Personal Insights: Q&A with Dr. Mason Wallace


Personal Insights: Q&A with Dr. Mason Wallace

At the age of 18, Dr. Wallace became a combat medic in the Army National Guard and began his undergraduate training while working part time as an EMT. After graduating as a respiratory therapist in 2007, he focused in the pediatric intensive care unit moving to Seattle to obtain a lead therapist position at Harborview Medical Center. Through multiple channels, he was inspired by natural medicine and began training in naturopathy at Bastyr University in 2011. In this time, he has made it a goal to bring western and holistic medicine together in a way that is most beneficial to the patient.

Dr. Mason Wallace specializes in primary care and community medicine as a resident for Bastyr Center for Natural Health.QUESTION: From national guard EMT to resident naturopathic primary care physician. How did that happen?

Dr. Wallace: I first found naturopathic medicine when my sister became ill and we didn’t know what was going on. She saw a naturopath in Colorado who ended up diagnosing West Nile Virus. He, as a competent diagnostician and physician, altered her diet and gave her a few herbs. Not only did the West Nile Virus symptom improve, but she felt better in other aspects of her life. That was an eye-opening experience that introduced me to the gray area between diagnosis and pharmaceutical treatment.

Why specialize in naturopathic primary care?

I started in the medical world when I was 19 years old as an EMT. It was just a fun undergraduate experience, but in the back of my mind, I could not stop noticing that a lot of these diseases were preventable. Then came a turning point where I had to choose between furthering my career at the time and making a drastic change. Luckily, I was introduced to naturopathic medicine, where prevention is foundational and evidence based medicine can still be applied.

What roles do you play as a resident?

We have three primary roles at the clinic: learning medicine, helping to teach students, and treating patients. Depending on the shift, I could be seeing patients myself, taking a role as the student’s primary supervisor, or playing more of an observing role if I’m not familiar with the material. We also field urgent phone calls from patients, similar to a nurse hotline, which can be quite difficult but rewarding at the same time.

What does your day-to-day look like?

Most day-to-day operations we start the night before. I'll review the patient's records that are coming in to see us the following day, review their entire health history, and provide possible solutions to their problems with the preemptive list of possible diagnoses and treatment strategies. Before we start seeing patients, the supervising physician, students, and I preview the cases and agree on an approach. Then, with three rooms at a time, we start making rounds to see patients with students in the role of the primary contact. Depending on how busy the day is, we could see anywhere from five or six, to eighteen patients with hour long visits.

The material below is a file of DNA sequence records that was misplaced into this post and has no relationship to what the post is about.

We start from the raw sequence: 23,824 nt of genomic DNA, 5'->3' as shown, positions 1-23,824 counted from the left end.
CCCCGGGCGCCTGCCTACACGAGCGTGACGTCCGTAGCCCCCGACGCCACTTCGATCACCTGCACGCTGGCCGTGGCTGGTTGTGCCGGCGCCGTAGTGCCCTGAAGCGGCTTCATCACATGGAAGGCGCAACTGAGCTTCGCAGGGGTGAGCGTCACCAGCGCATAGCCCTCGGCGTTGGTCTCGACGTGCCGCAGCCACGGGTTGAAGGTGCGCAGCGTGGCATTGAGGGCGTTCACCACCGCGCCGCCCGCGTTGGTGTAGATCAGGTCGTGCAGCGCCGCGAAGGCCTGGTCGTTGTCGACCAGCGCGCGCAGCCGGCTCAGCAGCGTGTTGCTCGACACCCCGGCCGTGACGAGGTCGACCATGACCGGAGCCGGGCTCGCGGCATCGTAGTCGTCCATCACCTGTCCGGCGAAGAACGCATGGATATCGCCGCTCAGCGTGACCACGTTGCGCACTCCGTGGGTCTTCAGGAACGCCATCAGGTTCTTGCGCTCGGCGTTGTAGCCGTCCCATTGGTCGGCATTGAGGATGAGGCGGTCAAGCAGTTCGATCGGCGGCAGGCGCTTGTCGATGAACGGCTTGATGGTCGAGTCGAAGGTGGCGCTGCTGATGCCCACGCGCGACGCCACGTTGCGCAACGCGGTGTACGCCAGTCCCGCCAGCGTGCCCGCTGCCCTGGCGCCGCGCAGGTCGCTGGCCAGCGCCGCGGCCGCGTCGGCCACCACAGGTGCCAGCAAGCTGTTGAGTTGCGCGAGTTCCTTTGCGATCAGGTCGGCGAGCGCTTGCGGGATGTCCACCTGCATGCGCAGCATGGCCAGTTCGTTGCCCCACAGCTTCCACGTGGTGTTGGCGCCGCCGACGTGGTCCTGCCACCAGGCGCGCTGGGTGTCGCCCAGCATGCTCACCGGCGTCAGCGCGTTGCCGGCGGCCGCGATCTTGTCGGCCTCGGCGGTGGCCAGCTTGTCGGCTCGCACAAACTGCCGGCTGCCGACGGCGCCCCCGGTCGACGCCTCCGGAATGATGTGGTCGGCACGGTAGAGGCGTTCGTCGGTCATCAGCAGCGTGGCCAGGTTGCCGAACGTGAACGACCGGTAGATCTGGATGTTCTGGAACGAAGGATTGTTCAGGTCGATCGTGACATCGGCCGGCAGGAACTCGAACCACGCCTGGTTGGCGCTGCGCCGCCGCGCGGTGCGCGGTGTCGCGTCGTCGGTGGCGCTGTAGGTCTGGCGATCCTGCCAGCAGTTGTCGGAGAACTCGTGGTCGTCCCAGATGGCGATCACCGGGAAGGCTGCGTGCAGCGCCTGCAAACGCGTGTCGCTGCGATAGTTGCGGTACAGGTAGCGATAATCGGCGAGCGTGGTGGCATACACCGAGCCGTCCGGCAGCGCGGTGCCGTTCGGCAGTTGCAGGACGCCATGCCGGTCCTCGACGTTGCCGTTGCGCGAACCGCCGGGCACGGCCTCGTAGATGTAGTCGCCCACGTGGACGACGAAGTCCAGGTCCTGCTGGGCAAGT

What role does awareness play in your profession?

Awareness is a big part of what brings somebody in to see a naturopathic physician. They have to know that we're out there and that we exist. Sometimes we have people that come in and say, "Oh my gosh, you guys are what I've been looking for.” We are practitioners who can take the picture of the western medical field, make sure it's safe and reputable, and then dabble in the grey area between having to watch and wait with a disease and suppression with pharmaceutical medications or surgery.

What do you consider to be the main focus of naturopathic medicine?

The main factor that differentiates a naturopathic physician is how we support the body’s ability to heal itself. I know that sounds hokie, but we prove that philosophy every day. Imagine how you’d feel after a year of regular exercise, good sleep, good food, and being in a supporting environment. It’s simple to talk about, but incredibly challenging to follow through with in real life.

What makes naturopathic medicine unique compared to other medical disciplines?

Accepting a variety of perspectives is a unique aspect of our training. Many of my colleagues excel using evidence based medicine in the manner it was intended to be used. This means treatment options are a combination of evidence, physician experience, and patient preference. Aligning these three perspectives in a way that makes the most sense can be seen as controversial, but the more I see patients being treated here, the more I am open to learning different philosophies in medicine.

What has been your largest take away from your residency?

This medicine, this practice. It can change somebody’s life and it’s awe-inspiring. The students, doctors, and patients here at the Bastyr clinic are some of the most motivated people I’ve ever met. Yes, the busy schedule offers us a lot more experience to draw from, but I wake up every morning excited to walk the same halls as this inspiring group of individuals.

Personal Insights is a series of profiles on the people and institutions leading the movement forward, breaking down the barriers between integrative care and everyone who needs it. Integrative Therapeutics is committed to supporting initiatives like residency programs, universities, and clinics, because we believe everyone deserves options to choose their ideal path to health and happiness.

All opinions expressed are those of our subjects.


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